Medical Warnings: BEWARE! Many Online “Patient Influencers” Are being Paid By Pharmaceutical Companies To Mislead Viewers On Prescription Drugs!
: A new study led by researchers from University of Colorado-USA has found that many online “Patient Influencers” are being paid by pharmaceutical companies to mislead viewers on prescription drugs!
In some cases, these online medical influencers are not just previous patients but also doctors, researchers and so called “experts’ and even advocacy or medical groups that appear frequently on Youtube or Tik-Tok videos or even on Facebook, Twitter, Instagram or have their own blogs.
The study also involved researchers University of North Carolina at Chapel Hill-USA.
For a long time now, many pharmaceutical companies have struggled with trust and brand reputation among key stakeholders and have adopted innovative marketing strategies to reach patients directly and rebuild those relationships.
Sadly, social media influencers are a popular strategy to influence the more intellectually deficient and ‘brain dead’ younger demographics, including Generation Z and millennials!
It is common for social media influencers to work in paid partnerships with brands in this new multibillion-dollar industry. Long have patients been active in online health communities and social media platforms such as Twitter and Instagram, but in recent years, pharmaceutical marketers have noticed the power of patient persuasion and begun to leverage “patient influencers” in brand campaigns.
The study team aimed to explore how patient influencers communicate health literacy on pharmaceutical medications on social media to their communities of followers.
A total of 26 in-depth interviews were conducted with patient influencers using a snowball sampling technique. This study is part of a larger project using an interview guide that included a range of topics such as social media practices, logistics of being an influencer, considerations for brand partnerships, and views on the ethical nature of patient influencers. The constructs of the Health Belief Model were used in this study’s data analysis: perceived susceptibility, perceived severity, perceived benefits, perceived barriers, cues to action, and self-efficacy. This study was approved by the institutional review board of the University of Colorado and adhered to ethical standards in interview practice.
As patient influencers are a new phenomenon, it was the study team’s goal to identify how health literacy on prescription medications and pharmaceuticals is being communicated on social media.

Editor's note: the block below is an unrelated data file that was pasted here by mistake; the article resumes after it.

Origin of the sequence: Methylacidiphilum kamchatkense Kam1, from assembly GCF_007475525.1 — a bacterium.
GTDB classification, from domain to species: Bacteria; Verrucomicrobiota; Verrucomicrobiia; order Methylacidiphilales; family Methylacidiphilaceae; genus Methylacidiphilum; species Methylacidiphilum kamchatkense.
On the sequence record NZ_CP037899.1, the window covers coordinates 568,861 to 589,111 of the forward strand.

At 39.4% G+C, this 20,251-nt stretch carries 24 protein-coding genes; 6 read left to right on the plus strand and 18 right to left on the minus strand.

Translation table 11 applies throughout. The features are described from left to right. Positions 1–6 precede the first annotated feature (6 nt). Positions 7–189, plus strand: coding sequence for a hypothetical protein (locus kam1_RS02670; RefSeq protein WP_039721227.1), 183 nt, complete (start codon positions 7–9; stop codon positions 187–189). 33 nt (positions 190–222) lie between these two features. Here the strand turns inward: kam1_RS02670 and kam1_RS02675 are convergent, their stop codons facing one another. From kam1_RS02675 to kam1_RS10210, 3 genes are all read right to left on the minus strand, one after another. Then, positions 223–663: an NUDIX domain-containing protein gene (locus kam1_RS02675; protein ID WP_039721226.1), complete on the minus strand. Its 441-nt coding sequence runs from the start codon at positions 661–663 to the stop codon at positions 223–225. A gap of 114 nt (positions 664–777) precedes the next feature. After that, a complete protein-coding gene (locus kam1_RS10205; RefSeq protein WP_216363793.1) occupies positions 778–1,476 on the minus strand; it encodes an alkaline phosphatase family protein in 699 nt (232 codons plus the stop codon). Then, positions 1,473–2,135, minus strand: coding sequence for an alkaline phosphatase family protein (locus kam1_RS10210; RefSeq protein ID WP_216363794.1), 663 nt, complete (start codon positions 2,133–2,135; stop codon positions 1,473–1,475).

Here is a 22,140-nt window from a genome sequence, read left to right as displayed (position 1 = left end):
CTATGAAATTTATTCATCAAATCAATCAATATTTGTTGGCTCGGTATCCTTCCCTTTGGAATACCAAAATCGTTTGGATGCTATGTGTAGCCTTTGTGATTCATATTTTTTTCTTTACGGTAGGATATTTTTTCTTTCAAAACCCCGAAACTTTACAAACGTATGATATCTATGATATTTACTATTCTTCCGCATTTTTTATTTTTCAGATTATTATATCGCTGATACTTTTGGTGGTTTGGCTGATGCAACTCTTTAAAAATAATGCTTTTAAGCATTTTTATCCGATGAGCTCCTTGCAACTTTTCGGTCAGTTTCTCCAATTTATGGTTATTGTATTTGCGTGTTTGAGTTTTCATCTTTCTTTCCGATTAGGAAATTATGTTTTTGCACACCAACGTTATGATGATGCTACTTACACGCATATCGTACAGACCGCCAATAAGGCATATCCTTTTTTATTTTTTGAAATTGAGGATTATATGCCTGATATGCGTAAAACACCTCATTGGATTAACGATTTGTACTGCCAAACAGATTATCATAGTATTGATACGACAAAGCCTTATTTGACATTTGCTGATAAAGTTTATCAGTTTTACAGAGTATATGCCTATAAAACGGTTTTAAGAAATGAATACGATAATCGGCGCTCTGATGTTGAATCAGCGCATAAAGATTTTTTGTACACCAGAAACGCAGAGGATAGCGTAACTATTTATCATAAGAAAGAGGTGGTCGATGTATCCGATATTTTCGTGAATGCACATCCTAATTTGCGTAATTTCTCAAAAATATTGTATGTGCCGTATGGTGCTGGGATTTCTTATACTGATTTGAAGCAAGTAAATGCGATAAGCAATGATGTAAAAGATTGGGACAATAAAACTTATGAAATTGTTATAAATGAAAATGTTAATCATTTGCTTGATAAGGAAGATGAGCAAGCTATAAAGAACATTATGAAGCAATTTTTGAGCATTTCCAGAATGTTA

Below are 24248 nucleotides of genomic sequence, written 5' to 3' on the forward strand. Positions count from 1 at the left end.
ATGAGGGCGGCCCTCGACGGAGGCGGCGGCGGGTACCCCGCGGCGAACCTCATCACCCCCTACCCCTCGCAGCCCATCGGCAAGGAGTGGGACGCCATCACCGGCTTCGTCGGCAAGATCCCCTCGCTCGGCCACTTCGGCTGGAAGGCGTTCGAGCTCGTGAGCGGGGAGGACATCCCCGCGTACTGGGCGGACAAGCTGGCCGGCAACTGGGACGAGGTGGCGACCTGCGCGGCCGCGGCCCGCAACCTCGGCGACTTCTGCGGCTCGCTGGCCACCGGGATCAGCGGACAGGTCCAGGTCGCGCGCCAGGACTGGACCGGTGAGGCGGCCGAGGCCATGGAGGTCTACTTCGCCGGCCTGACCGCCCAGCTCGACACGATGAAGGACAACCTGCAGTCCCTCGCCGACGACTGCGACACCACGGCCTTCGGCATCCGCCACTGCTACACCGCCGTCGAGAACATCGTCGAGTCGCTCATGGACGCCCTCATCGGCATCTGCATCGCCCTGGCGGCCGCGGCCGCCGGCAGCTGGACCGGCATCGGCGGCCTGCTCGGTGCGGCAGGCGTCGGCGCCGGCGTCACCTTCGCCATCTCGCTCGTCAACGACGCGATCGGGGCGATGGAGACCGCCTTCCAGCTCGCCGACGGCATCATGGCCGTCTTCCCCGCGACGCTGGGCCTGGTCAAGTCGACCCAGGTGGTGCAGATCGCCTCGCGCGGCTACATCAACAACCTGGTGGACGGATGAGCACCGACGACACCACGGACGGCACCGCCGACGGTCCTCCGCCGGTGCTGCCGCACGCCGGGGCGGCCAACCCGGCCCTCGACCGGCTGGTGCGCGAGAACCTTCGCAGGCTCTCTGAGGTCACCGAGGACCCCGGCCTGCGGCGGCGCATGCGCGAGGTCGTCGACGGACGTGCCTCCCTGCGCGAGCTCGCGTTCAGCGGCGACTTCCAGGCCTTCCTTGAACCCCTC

Utilizing the constructs of the Health Belief Model to guide the analysis, 3 themes were identified: understanding disease through experience, staying informed on the science or field, and suggesting that physicians know best.
Patients are actively exchanging health information on social media channels and connecting with other patients who share similar diagnoses.
Patient influencers share their knowledge and experience in efforts to help other patients learn about disease self-management and improve their quality of life. Similar to traditional direct-to-consumer advertising, the phenomenon of patient influencers raises ethical questions that need more investigation.
In a way, patient influencers
are health education agents who may also share prescription medication or pharmaceutical information. They can break down complex health information based on expertise and experience and mitigate the loneliness and isolation that other patients may feel without the support of a community.
But sadly, the power of money is driving many of these medical influencers to disseminate misleading information to help boost the sales of certain drugs as per the directives of the pharmaceutical companies.
The study findings were published in the peer reviewed Journal of Medical Internet Research and provides some of the first insights into the burgeoning, loosely regulated world of so-called "patient influencers," sharing findings from 26 in-depth interviews about why and how they do it.
Study author Erin Willis, an associate professor of advertising, public relations and media design commented, "The bottom line here is that patient influencers act as a form of interactive direct-to-consumer (DTC) advertising, sharing their knowledge and experiences on pharmaceutical drugs with communities of followers in which they wield great influence. This raises ethical questions that need more investigation."
The new research comes amid growing concerns about the harmful consequences of drug promotion on social media.
It was reported in recent weeks, there has been a slew of Tik-Tok videos and Twitter posts touting the weight loss benefits of the diabetes drug Ozempic causing actual patients who need the medication to manage their disease to face global shortages as a result of stupid fat and lazy people trying to lose weight buying and taking the drug as promoted by these stupid Tik-Tok videos!
The good news was that those stupids taking it "off-label" to slim down have experienced surprising side-effects, including violent diarrhea and extreme facial thinning.
No Medical Warnings